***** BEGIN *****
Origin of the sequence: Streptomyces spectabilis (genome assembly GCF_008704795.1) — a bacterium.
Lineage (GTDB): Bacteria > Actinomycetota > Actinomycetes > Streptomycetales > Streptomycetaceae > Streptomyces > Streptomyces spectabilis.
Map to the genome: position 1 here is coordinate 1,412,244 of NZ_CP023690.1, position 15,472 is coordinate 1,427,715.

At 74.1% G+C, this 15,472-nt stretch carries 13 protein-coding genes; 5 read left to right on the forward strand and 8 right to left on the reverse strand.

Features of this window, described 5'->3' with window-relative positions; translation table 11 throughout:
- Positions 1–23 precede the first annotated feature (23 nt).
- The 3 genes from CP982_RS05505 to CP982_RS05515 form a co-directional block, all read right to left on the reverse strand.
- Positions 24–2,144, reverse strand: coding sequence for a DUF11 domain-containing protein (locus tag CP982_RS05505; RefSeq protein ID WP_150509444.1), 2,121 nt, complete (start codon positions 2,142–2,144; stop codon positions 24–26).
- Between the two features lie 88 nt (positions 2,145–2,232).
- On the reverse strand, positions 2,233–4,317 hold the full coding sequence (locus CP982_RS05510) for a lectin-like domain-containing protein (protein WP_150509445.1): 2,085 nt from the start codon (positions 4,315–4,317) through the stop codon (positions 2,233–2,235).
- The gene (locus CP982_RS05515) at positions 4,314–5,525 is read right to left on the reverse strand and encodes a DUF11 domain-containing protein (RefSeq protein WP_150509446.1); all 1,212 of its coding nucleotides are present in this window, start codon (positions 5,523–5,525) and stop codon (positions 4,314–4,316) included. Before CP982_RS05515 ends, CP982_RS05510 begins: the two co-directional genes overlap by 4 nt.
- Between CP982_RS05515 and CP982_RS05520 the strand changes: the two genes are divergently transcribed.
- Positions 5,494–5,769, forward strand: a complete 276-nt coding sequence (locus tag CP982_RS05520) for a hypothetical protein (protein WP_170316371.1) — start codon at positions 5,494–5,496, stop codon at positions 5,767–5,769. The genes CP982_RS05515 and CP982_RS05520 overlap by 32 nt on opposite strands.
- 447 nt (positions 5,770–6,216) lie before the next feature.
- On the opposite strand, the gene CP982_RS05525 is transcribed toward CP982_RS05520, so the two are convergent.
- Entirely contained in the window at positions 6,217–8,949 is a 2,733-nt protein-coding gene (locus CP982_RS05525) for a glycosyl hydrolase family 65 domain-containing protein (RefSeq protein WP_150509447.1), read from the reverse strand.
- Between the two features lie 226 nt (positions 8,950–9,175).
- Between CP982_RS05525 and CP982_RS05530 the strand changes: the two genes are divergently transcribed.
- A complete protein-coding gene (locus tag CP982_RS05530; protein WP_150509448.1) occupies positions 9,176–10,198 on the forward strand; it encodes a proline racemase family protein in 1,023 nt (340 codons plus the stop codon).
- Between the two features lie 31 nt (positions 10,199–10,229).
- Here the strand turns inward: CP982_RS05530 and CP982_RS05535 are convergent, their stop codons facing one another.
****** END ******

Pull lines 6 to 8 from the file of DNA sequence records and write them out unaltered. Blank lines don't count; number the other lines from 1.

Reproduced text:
- Positions 1–23 precede the first annotated feature (23 nt).
- The 3 genes from CP982_RS05505 to CP982_RS05515 form a co-directional block, all read right to left on the reverse strand.
- Positions 24–2,144, reverse strand: coding sequence for a DUF11 domain-containing protein (locus tag CP982_RS05505; RefSeq protein ID WP_150509444.1), 2,121 nt, complete (start codon positions 2,142–2,144; stop codon positions 24–26).